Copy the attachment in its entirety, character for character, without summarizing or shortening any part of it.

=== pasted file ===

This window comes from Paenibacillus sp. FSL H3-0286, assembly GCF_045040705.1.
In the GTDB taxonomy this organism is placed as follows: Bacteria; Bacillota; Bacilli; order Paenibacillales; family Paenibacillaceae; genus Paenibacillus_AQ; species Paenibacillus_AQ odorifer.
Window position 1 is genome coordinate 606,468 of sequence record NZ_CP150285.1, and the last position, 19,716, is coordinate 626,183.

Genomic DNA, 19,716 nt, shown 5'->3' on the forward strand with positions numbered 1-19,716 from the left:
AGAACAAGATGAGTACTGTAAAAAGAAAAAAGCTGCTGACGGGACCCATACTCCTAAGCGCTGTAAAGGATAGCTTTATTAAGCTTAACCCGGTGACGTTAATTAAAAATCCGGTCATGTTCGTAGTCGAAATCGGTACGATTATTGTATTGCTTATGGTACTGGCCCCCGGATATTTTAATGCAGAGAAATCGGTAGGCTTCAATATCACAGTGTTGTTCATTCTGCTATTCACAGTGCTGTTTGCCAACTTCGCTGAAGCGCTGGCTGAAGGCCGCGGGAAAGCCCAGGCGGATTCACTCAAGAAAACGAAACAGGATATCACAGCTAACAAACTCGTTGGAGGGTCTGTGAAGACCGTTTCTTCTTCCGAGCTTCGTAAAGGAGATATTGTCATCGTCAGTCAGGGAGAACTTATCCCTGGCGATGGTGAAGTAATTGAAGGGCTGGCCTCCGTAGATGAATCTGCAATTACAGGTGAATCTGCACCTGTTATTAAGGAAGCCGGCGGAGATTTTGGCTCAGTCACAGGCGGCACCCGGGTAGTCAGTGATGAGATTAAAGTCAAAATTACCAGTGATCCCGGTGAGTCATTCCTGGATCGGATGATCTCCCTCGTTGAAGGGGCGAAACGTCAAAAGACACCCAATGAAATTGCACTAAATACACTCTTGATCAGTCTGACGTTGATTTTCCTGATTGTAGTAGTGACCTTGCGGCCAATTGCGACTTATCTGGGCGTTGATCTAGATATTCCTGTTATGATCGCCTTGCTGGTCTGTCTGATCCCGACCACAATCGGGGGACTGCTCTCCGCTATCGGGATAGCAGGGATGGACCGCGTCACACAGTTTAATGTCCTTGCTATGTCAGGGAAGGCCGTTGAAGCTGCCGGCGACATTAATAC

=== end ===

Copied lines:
This window comes from Paenibacillus sp. FSL H3-0286, assembly GCF_045040705.1.
In the GTDB taxonomy this organism is placed as follows: Bacteria; Bacillota; Bacilli; order Paenibacillales; family Paenibacillaceae; genus Paenibacillus_AQ; species Paenibacillus_AQ odorifer.
Window position 1 is genome coordinate 606,468 of sequence record NZ_CP150285.1, and the last position, 19,716, is coordinate 626,183.

Genomic DNA, 19,716 nt, shown 5'->3' on the forward strand with positions numbered 1-19,716 from the left:
AGAACAAGATGAGTACTGTAAAAAGAAAAAAGCTGCTGACGGGACCCATACTCCTAAGCGCTGTAAAGGATAGCTTTATTAAGCTTAACCCGGTGACGTTAATTAAAAATCCGGTCATGTTCGTAGTCGAAATCGGTACGATTATTGTATTGCTTATGGTACTGGCCCCCGGATATTTTAATGCAGAGAAATCGGTAGGCTTCAATATCACAGTGTTGTTCATTCTGCTATTCACAGTGCTGTTTGCCAACTTCGCTGAAGCGCTGGCTGAAGGCCGCGGGAAAGCCCAGGCGGATTCACTCAAGAAAACGAAACAGGATATCACAGCTAACAAACTCGTTGGAGGGTCTGTGAAGACCGTTTCTTCTTCCGAGCTTCGTAAAGGAGATATTGTCATCGTCAGTCAGGGAGAACTTATCCCTGGCGATGGTGAAGTAATTGAAGGGCTGGCCTCCGTAGATGAATCTGCAATTACAGGTGAATCTGCACCTGTTATTAAGGAAGCCGGCGGAGATTTTGGCTCAGTCACAGGCGGCACCCGGGTAGTCAGTGATGAGATTAAAGTCAAAATTACCAGTGATCCCGGTGAGTCATTCCTGGATCGGATGATCTCCCTCGTTGAAGGGGCGAAACGTCAAAAGACACCCAATGAAATTGCACTAAATACACTCTTGATCAGTCTGACGTTGATTTTCCTGATTGTAGTAGTGACCTTGCGGCCAATTGCGACTTATCTGGGCGTTGATCTAGATATTCCTGTTATGATCGCCTTGCTGGTCTGTCTGATCCCGACCACAATCGGGGGACTGCTCTCCGCTATCGGGATAGCAGGGATGGACCGCGTCACACAGTTTAATGTCCTTGCTATGTCAGGGAAGGCCGTTGAAGCTGCCGGCGACATTAATAC